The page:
Barista

Have you ever noticed that advertising agencies seem to revert to our much-loved Australian cafes as a persuader to sell us their global products?

It doesn’t seem to matter what industry, the homey cafe is the backdrop for a plethora of adverts, cafe relevant or not.  It seems as though it’s almost essential to have a cafe feature in many high end television and glossy adverts for many financial institutions, banks, or insurance companies alike.

Recruitment, car adverts and if there’s a headline on the news about jobs and the economy you can guarantee a shot of a cafe with a hipster barista extracting a shot or texturising milk, to somehow represent the story.

I think we can connect some of those dots.

For instance, everybody can relate to a cafe in a nation where coffee is the no1 beverage, and on almost every High Street from city to regional you can guarantee you’ll find a cafe, if not several cafes!

Maybe it’s aspirational, as I’m told everybody wants to own and run his or her own cafe.

This in itself defies belief, when you consider the stiff and real challenges faced in succeeding within a highly competitive market. In my experience, it rarely offers the dream lifestyle that people aspire to!

So, what’s the affiliation with the common day cafe?

I think to really appreciate and understand this we should delve into the prominence of the café, also spelt cafe, in our history; The first small eating and drinking establishment, better known as a ‘coffeehouse’, which usually featured a limited menu, was first said to have opened in Constantinople in 1550.

The English term café, borrowed from the French, derives ultimately from the Turkish ‘Kahve’, meaning coffee. However, it wasn’t until the 17th century that cafes opened in Italy, France, Germany and England.

Over the next 200 years cafes became a social place for the sober and flourished in London.

I remember learning in high school about the political factions of the Whig versus the Tories from the mid 17th to mid 19th century, and coffeehouses competed for supplies of both Whig and Tory Newspapers, causing the coffeehouse to become a political space!

It was also a place to do business in buying and selling insurance, stocks, commodities and occasionally even slaves were disposed of in coffeehouses.

It was also a place for creativity.

Somewhere for groups to get together, act or perform, as well as an informal place to hand out papers, what we would best know as flyers or newspapers (as by this time the printing press had become well established).

Coffeehouses were a gathering place for intellectuals and artists. The wealthier of these were drinking and dining in the more gourmet, high end coffeehouses in Europe, while the more modest bistro catered for the Bohemian artists.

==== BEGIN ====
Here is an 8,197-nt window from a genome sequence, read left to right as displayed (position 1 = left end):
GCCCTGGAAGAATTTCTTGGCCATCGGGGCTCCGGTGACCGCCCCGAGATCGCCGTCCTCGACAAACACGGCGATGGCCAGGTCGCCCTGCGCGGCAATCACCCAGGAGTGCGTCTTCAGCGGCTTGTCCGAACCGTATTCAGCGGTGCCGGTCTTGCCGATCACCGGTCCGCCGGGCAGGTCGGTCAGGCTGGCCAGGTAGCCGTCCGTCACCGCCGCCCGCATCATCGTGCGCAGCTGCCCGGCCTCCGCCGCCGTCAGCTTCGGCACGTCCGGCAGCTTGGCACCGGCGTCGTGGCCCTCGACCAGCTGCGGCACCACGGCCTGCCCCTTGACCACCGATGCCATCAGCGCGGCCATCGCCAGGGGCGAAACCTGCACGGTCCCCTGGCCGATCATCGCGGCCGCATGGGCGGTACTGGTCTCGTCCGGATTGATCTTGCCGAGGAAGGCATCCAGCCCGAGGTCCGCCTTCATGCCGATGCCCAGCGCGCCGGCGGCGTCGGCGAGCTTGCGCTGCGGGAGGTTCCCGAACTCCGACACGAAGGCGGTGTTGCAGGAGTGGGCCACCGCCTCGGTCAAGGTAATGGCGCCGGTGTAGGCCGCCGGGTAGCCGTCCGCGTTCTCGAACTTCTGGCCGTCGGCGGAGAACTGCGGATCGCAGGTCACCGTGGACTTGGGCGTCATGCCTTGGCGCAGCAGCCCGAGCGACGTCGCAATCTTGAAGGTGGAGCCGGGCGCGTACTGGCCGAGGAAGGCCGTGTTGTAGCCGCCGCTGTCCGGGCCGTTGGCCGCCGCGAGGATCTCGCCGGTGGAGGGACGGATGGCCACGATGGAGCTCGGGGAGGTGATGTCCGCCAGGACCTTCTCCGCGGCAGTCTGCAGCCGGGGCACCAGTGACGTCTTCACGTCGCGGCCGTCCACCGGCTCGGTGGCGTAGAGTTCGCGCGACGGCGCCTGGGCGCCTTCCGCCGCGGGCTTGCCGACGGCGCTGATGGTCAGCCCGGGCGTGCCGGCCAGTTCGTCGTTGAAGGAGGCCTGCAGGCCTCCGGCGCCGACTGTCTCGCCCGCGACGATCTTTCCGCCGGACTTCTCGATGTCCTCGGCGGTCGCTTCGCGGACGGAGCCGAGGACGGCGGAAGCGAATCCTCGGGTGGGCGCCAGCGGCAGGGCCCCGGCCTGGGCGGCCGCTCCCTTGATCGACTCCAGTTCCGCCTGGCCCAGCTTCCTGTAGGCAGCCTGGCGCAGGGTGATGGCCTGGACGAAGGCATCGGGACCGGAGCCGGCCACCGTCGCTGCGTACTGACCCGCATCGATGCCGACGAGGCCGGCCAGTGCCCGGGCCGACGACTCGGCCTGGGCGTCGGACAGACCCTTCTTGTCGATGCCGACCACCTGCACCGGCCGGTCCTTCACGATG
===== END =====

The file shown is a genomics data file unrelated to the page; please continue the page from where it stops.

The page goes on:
By the 19th century the daily newspaper and home post service had displaced some of these traditions in cafes, however throughout the 19th century and to the modern day, we can recognise the cafe as an important institution of our times.

It could well be argued (and hence the aspiration to own and run a coffee shop), that a cafe is more than just a place to buy and sell specialty coffee, or a place for coffee addicts to get their fix.

It’s a place that provides free social interaction, from first dates, job interviews, celebrations, mother meetings, business-folk or students working on devices, tourists taking a rest and getting their bearings, or just a simple break to people-watch or read a good book.

The cafe in my experience is also a place to hang out on your own, without social commentary, unlike the restraint of eating alone in a restaurant, where you might be seen as a sad sack.

Advertising is all about symbolism.

Since the majority of people in the world rely on visual learning, the imagery purveyed is crucial to convey any message! Hence, the simple brilliance of the modern day emoji ;).

Where would we be when trying to deliver a message of love or romance, without the red heart? Advertising is a mixture of visual compilation with hidden motives, buying psychology and ultimately, communication. The primary purpose is to sell a product or idea!

Looking at the symbolic nature of the cafe or coffeehouse, in history and in our modern society, where the cafe is often the heart of a community tells us why advertisers and news reporters repetitively leverage the cafe in delivering a message.

To engage and identify with the population at large, which almost all relate to a cafe, represents a place for a myriad of roles, from being alone in a safe environment to organising community activity.

Cafes play a social and cultural role in urban and rural society. Cafes are a home away from the home! And by conveying the message of the cafe they are entering into our hearts, minds and sometimes pockets.

Rob Marlowe, Cafe Culture International.

By Rob Marlowe, Cafe Culture International.